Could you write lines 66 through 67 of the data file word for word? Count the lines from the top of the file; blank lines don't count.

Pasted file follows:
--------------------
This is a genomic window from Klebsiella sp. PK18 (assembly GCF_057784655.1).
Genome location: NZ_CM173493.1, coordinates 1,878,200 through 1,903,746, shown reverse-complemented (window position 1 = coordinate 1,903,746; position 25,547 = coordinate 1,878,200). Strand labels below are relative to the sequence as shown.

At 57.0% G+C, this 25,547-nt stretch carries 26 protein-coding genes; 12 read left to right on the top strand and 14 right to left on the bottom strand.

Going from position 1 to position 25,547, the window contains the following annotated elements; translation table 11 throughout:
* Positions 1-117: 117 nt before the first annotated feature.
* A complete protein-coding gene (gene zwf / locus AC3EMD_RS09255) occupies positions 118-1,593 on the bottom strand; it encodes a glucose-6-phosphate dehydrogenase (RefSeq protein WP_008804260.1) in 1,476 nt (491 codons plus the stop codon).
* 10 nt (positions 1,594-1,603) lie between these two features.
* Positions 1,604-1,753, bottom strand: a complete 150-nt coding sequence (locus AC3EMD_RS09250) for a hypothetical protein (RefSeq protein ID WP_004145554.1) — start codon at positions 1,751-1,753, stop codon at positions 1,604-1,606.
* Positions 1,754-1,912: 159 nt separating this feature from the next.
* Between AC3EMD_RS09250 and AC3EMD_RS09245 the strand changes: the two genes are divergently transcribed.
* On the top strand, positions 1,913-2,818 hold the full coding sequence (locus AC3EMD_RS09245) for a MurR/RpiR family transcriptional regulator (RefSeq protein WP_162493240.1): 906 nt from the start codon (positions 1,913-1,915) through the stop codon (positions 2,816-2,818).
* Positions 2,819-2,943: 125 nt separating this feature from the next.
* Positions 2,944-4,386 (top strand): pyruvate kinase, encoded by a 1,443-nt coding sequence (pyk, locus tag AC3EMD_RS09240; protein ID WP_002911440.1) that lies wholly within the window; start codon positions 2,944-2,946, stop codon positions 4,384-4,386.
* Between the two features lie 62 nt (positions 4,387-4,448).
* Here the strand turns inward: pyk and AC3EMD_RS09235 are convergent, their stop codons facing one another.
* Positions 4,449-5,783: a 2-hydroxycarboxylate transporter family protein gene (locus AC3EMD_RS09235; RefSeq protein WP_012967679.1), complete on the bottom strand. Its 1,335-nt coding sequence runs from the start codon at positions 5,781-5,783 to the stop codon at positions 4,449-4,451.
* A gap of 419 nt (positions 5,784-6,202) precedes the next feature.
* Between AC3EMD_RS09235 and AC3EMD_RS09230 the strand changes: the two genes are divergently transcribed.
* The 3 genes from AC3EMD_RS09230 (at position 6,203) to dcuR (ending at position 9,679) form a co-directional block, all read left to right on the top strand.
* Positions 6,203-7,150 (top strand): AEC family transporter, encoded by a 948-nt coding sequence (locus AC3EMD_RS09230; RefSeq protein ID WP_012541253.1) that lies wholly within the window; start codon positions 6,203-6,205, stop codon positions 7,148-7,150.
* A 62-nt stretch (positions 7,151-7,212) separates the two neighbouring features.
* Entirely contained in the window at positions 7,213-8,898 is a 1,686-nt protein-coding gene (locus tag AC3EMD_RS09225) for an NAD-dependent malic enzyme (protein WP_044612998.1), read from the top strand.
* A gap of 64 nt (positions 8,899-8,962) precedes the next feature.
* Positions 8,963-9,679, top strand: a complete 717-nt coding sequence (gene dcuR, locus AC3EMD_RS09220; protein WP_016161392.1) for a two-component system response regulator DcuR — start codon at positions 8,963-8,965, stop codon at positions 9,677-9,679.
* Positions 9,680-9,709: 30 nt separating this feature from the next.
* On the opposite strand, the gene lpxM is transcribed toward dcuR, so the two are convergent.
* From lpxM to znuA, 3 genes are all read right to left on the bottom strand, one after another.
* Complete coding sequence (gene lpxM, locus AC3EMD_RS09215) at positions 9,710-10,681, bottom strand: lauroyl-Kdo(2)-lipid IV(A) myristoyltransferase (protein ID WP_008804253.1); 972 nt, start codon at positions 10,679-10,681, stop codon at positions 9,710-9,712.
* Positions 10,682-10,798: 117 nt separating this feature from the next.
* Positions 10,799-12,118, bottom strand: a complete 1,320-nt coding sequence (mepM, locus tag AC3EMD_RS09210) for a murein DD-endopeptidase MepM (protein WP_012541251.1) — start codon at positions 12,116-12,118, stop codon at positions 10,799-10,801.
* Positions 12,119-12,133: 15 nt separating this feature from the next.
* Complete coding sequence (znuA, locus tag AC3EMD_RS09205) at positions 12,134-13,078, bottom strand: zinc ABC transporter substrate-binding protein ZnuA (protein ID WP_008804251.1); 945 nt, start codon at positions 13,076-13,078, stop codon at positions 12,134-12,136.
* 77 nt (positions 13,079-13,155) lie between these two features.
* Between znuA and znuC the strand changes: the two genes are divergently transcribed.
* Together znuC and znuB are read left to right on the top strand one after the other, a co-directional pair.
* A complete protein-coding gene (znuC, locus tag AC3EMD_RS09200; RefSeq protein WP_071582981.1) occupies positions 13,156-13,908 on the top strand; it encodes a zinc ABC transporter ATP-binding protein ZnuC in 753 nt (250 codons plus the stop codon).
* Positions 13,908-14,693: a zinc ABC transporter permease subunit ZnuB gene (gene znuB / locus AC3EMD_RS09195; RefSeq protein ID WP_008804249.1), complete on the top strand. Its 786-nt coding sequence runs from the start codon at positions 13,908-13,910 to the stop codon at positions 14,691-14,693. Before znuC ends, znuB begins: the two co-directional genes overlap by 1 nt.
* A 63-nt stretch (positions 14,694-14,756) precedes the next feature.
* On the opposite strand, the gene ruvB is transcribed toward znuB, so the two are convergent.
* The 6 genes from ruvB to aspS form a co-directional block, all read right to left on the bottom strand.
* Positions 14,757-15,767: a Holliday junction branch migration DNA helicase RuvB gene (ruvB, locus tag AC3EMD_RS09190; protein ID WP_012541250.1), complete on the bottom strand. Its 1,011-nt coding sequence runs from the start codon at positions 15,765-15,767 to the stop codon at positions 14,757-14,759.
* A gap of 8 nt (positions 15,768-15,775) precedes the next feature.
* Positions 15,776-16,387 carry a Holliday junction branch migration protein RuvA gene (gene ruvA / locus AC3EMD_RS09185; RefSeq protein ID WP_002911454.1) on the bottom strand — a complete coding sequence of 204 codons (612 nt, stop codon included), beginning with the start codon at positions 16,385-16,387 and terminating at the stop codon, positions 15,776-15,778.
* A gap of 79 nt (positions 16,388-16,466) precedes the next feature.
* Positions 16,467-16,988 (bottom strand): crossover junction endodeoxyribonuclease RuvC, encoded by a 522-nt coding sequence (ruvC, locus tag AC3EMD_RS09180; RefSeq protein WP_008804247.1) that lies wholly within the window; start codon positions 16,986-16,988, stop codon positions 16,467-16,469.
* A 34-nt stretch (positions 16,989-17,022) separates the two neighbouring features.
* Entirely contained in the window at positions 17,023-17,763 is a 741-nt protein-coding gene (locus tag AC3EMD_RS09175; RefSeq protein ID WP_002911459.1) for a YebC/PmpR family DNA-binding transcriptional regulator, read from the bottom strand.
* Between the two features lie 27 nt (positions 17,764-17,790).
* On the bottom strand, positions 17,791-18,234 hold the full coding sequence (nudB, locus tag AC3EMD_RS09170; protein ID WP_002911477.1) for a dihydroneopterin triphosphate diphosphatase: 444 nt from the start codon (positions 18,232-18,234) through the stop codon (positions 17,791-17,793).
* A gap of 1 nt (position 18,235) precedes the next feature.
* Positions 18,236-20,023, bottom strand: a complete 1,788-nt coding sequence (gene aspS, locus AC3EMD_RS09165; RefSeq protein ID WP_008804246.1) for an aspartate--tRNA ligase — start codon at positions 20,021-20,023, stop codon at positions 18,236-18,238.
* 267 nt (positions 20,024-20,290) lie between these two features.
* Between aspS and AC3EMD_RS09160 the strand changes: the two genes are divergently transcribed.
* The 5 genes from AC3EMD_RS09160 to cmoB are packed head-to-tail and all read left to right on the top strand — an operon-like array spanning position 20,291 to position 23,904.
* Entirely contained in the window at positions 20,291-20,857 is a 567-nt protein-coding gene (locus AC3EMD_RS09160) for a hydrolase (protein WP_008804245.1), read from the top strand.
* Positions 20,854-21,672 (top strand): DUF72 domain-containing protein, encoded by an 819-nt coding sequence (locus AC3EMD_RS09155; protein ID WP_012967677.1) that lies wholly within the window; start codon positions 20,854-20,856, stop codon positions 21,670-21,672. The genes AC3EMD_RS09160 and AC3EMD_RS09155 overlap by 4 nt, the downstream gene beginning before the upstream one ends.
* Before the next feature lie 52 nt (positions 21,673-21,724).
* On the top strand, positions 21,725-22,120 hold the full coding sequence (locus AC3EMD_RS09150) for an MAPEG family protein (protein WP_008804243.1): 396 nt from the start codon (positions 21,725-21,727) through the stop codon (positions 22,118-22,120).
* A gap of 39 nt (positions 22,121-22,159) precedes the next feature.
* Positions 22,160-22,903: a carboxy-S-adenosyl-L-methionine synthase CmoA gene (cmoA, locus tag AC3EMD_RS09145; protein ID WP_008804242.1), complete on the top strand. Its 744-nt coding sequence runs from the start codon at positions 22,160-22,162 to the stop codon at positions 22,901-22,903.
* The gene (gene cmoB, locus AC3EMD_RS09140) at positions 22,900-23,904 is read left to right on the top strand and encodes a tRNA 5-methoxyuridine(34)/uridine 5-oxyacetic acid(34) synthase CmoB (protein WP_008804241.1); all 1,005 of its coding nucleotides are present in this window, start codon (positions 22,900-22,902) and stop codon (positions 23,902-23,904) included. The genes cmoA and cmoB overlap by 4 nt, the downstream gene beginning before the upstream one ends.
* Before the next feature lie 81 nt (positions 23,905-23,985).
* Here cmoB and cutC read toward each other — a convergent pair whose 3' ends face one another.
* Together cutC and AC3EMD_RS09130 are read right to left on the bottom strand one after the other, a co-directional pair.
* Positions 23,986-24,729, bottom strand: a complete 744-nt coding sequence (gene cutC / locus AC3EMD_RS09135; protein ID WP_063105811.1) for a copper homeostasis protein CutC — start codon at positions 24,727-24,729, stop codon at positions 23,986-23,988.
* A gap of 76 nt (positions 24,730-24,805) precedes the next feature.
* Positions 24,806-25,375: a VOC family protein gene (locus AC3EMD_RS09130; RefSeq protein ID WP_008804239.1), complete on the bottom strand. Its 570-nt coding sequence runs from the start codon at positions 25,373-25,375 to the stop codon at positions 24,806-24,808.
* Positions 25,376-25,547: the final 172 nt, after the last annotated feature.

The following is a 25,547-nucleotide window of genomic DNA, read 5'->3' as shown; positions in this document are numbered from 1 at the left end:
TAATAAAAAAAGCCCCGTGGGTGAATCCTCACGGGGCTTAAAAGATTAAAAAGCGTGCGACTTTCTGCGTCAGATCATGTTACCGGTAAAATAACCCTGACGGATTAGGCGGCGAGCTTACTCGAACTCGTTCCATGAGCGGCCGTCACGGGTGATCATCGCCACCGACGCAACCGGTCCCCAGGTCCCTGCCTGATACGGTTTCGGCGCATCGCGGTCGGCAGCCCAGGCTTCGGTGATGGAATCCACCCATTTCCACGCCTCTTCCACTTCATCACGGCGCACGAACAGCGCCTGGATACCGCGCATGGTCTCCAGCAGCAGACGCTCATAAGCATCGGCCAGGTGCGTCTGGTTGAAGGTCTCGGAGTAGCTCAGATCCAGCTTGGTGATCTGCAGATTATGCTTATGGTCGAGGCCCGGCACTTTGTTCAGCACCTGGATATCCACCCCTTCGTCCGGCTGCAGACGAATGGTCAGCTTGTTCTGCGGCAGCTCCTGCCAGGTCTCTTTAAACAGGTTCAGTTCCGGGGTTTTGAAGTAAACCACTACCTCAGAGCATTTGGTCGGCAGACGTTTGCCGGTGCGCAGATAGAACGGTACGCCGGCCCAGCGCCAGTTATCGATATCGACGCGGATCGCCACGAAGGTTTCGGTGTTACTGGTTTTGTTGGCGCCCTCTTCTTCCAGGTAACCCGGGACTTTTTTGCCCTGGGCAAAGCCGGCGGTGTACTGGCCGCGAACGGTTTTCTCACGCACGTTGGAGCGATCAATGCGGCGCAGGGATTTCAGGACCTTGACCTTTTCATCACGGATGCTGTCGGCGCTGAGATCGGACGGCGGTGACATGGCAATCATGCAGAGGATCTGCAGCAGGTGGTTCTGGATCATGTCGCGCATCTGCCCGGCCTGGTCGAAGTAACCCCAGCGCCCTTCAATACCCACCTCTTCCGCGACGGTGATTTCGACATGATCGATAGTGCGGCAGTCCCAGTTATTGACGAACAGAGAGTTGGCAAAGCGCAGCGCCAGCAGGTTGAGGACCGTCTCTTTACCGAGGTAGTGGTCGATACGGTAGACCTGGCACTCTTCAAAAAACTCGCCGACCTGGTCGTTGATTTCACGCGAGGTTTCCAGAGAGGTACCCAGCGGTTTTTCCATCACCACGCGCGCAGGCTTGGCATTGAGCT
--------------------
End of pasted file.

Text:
* A gap of 76 nt (positions 24,730-24,805) precedes the next feature.
* Positions 24,806-25,375: a VOC family protein gene (locus AC3EMD_RS09130; RefSeq protein ID WP_008804239.1), complete on the bottom strand. Its 570-nt coding sequence runs from the start codon at positions 25,373-25,375 to the stop codon at positions 24,806-24,808.